Office of House Legislative Counsel

Middleton Beaman (center) with others in a US House hearing room/tiles/non-collection/l/leg_counsel_beaman_loc_24091v.xml Image courtesy of the Library of Congress Legislative Counsel Middleton Beaman (middle) attends a House hearing on February 18, 1938.

The Office of Legislative Counsel provides nonpartisan and impartial technical advice to Members and committees in the drafting of bills, resolutions, and amendments at all stages of the legislative process. The office also assists House committees and conference committees—which settle differences between conflicting versions of bills passed by the House and Senate—draft reports and explanatory statements.

In the early years of the twentieth century, several state legislatures (including Wisconsin, Indiana, and Kansas) pioneered the idea of using legal professionals to write legislation. Professional drafting services in the U.S. House began as an experiment a few years later, in 1916, when the Drafting Research Fund at Columbia University sponsored Middleton Beaman, a Columbia law professor, to advise the Ways and Means Committee as it drafted several complex bills in the 64th and 65th Congresses (1915–1919). Beaman saw his job as helping lawmakers put their policy choices on paper clearly, concisely, and unambiguously, and in language that fulfilled their legislative intent. Even in an era when lawmakers had begun to rely on expert research to formulate policy, the legislation Members hoped would put that policy into effect was often the result of sloppy or rushed drafting. As Beaman once told a gathering of law librarians, “The not unusual practice of some of our commissions, appointed to draft bills, of spending six months working out policies and a day and a half in actually drafting their bill, inevitably results in a poor bill, however wise and sound the policies decided upon.”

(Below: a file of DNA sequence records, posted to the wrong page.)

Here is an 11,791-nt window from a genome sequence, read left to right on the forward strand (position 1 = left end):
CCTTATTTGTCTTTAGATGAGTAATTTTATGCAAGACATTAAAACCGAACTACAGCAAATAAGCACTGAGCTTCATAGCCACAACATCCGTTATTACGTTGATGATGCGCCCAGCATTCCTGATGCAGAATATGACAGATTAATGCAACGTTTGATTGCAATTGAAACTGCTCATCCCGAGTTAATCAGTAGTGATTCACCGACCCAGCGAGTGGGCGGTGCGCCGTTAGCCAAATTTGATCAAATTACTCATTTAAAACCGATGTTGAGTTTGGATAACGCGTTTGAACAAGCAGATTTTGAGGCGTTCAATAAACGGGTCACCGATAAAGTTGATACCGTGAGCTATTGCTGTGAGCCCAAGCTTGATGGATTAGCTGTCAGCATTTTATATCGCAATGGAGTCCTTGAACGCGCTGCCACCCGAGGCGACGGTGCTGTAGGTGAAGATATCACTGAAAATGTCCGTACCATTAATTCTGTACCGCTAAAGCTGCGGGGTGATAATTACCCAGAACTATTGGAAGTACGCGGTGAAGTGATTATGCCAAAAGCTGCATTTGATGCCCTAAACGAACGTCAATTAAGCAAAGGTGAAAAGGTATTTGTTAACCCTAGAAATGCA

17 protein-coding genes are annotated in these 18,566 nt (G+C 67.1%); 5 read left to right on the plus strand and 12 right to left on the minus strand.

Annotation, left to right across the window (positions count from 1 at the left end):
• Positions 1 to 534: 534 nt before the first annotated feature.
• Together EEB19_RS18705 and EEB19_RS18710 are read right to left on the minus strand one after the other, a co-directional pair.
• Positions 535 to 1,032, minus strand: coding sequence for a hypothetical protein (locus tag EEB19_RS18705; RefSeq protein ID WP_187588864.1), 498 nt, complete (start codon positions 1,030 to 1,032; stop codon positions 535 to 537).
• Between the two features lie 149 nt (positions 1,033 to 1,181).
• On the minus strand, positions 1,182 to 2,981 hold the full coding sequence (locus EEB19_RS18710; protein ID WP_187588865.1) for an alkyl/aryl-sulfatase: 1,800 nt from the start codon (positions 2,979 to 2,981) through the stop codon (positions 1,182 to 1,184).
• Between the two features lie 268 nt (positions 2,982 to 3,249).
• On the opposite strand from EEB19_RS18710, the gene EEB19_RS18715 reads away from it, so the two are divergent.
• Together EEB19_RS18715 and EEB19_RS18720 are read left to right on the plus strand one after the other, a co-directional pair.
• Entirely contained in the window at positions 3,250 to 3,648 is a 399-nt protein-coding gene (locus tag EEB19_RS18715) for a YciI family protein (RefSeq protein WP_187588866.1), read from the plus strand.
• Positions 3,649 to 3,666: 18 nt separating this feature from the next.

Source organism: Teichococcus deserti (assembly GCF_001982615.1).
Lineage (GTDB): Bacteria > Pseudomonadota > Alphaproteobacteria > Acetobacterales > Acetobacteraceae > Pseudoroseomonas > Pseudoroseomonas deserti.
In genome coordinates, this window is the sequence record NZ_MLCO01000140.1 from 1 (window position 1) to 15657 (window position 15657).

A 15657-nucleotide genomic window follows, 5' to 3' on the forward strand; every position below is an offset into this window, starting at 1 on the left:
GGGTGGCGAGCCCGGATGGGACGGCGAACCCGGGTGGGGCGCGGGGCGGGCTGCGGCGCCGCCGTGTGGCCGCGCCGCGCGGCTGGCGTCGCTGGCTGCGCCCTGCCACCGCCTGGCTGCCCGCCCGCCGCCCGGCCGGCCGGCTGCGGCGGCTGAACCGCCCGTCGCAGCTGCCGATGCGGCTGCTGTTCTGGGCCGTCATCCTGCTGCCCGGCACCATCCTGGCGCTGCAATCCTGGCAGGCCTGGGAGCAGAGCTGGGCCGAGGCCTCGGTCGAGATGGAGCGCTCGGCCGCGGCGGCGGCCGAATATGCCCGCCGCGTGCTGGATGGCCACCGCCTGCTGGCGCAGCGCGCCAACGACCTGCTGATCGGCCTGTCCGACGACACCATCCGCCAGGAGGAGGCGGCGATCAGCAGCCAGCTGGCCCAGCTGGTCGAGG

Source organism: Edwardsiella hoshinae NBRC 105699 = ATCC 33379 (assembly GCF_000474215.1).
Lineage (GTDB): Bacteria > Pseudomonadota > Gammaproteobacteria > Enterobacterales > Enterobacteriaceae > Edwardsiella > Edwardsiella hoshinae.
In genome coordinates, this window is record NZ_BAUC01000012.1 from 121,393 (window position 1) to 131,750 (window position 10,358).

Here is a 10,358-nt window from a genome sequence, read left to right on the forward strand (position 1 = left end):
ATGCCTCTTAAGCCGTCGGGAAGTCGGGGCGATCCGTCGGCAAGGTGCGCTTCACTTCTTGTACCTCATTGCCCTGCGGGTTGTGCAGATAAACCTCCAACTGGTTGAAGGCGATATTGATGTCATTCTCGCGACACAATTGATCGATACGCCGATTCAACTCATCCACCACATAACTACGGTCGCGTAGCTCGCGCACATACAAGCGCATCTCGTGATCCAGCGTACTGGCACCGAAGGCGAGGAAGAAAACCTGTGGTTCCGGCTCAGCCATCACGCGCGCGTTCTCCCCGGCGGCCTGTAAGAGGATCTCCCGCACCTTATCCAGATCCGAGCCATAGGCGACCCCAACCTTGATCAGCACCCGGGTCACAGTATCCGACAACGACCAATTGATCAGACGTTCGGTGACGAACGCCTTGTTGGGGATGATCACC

As part of the Revenue Act of 1918 (Public Law, 65–254; 40 Stat. 1057), Congress institutionalized the services Beaman provided, creating two semi-autonomous branches—one focusing on the House, the other on the Senate—living under the same roof, called the Legislative Drafting Service. The Speaker appointed Beaman the first House Legislative Draftsman, a post that he held until after World War II. Initially focused on revenue bills, Beaman and the Legislative Drafting Service quickly expanded to cover the full range of legislation considered in the House.

The Revenue Act of 1924 (Public Law, 68–176; 43 Stat. 253) renamed the drafting service the Office of Legislative Counsel—largely to avoid confusion with the Legislative Reference Service (the forerunner of the modern Congressional Research Service), which provided Members with policy analysis.

The Legislative Reorganization Act of 1970 (Public Law, 91–510; 84 Stat. 1140) made the House Office of Legislative Counsel its own entity separate from the Senate. A charter under Title V of the act stipulated that the Legislative Counsel was “to advise and assist the House of Representatives, and its committees and Members, in the achievement of a clear, faithful, and coherent expression of legislative policies.” Unlike most other House officials appointed by the Speaker, the Legislative Counsel is covered by statute and is not included in House Rule II.

Legislative CounselsTerm of Service
Middleton Beaman1919–1949
Allan H. Perley1949–1963
Edward O. Craft1963–1973
Ward M. Hussey1973–1989
David E. Meade1989–1999
Pope Barrow1999–2009
Sandra Strokoff2009–2017
Ernest Wade Ballou Jr.2017-present

Sources: Office of Legislative Counsel, “Our Services,” (accessed 5 June 2019); Office of the Legislative Counsel, “History and Charter,” (accessed 5 June 2019); Congressional Record, House, 65th Cong. 3rd sess. (27 February 1919); Congressional Record, House (Appendix), 65th Cong. 2nd sess. (6 September 1918); Middleton Beaman, “Bill Drafting,” Law Library Journal 12 (1914).